How well are you tapping into the skills and wisdom you need to lead in a BANI world?
All the old playbooks are out-of-date. Instead, you need to reach inside yourself, tap into your wisdom, and connect the dots for yourself and others.
To start, you can use these 5 tips to embrace your humanity and become a better leader.
Nice post, Liz.
It made me think that maybe there are some deep-rooted paradigms at play as well. Many of the games we play as we grow up reinforce competition more than collaboration.
And I wonder what well known people are excellent models of congruent inclusion?
Thanks for your comments, Chris. And glad you liked the post. According to Quantified Communication’s database, business leaders who use their language to signal an inclusive environment are Facebook’s Mark Zuckerberg and Sheryl Sandberg and the recently retired HP CEO Meg Whitman. Meg Whitman also does one of the best jobs of avoiding exclusive language, which includes such words as “but,” “either,” and “without.” Former President Obama and First Lady Michelle Obama are also inclusive speakers. I’m hoping that the collaboration we’re now encouraging in the workplace and in schools will help us speak more inclusively.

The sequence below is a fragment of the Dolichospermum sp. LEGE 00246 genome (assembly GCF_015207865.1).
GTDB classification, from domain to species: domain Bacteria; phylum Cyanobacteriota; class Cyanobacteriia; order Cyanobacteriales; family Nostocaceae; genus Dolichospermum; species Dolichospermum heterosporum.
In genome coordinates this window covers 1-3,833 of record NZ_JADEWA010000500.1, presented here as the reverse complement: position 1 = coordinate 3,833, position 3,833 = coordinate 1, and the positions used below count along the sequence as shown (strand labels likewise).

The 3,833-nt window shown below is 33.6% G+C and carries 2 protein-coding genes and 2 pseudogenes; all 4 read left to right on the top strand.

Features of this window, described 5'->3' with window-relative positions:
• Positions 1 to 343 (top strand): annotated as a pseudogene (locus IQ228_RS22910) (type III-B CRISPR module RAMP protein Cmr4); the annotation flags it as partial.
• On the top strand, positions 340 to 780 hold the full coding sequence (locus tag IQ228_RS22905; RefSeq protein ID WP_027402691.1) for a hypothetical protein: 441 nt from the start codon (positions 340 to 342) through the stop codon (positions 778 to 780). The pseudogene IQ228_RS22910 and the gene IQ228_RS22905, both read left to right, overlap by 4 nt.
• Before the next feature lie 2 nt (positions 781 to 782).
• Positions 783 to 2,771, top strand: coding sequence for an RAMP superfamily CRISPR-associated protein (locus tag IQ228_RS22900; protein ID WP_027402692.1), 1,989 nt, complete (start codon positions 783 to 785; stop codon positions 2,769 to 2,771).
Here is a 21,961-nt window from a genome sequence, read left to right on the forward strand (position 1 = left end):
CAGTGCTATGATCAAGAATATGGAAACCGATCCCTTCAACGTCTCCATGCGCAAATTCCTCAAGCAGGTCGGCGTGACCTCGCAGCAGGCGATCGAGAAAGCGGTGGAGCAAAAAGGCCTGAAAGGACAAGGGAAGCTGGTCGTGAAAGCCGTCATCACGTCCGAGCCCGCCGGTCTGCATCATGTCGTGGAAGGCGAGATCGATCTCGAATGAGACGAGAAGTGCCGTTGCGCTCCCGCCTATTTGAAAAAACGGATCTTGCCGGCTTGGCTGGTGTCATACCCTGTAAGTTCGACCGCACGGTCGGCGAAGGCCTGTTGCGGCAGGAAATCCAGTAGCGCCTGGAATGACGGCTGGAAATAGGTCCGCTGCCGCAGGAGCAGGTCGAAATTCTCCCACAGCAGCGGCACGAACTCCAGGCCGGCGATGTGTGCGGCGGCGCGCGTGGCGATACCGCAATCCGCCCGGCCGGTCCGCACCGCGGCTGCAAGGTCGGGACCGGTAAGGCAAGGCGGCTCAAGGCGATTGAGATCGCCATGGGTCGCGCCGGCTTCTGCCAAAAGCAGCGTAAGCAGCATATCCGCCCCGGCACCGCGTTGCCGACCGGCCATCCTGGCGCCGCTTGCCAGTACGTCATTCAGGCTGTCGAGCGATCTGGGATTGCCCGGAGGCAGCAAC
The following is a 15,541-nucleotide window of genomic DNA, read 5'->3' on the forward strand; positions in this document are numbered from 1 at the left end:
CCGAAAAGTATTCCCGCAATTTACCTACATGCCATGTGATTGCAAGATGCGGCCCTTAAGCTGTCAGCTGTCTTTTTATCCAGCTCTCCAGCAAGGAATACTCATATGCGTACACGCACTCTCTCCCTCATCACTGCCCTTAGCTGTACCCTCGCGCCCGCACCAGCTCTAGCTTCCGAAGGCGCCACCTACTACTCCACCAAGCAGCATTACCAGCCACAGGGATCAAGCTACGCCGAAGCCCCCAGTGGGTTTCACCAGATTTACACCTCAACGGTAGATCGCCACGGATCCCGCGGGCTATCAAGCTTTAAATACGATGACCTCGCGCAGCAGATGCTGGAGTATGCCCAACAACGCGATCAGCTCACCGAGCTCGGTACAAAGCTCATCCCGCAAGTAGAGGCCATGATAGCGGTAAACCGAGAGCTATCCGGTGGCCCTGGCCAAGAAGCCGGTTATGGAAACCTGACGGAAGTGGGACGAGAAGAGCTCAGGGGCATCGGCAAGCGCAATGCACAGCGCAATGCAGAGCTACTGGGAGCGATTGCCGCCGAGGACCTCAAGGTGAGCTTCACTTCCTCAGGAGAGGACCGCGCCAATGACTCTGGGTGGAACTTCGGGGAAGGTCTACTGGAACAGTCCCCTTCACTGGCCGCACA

My colleague commented ‘I know your communication style is very inclusive so I’ve recently resolved to accommodate it as your need to do this seems stronger than my need to stop you’.
I unpack this as:
‘Ed communicates freely’ (as required to achieve the work output)
My colleague is often under pressure/overworked
When I feel strong I want to push the collaborative communication, but I am not sure how much energy I should burn trying to gauge my audience’s availability.
Will she have to suffer work communication, or should I defer and make mistakes by making siloed decisions?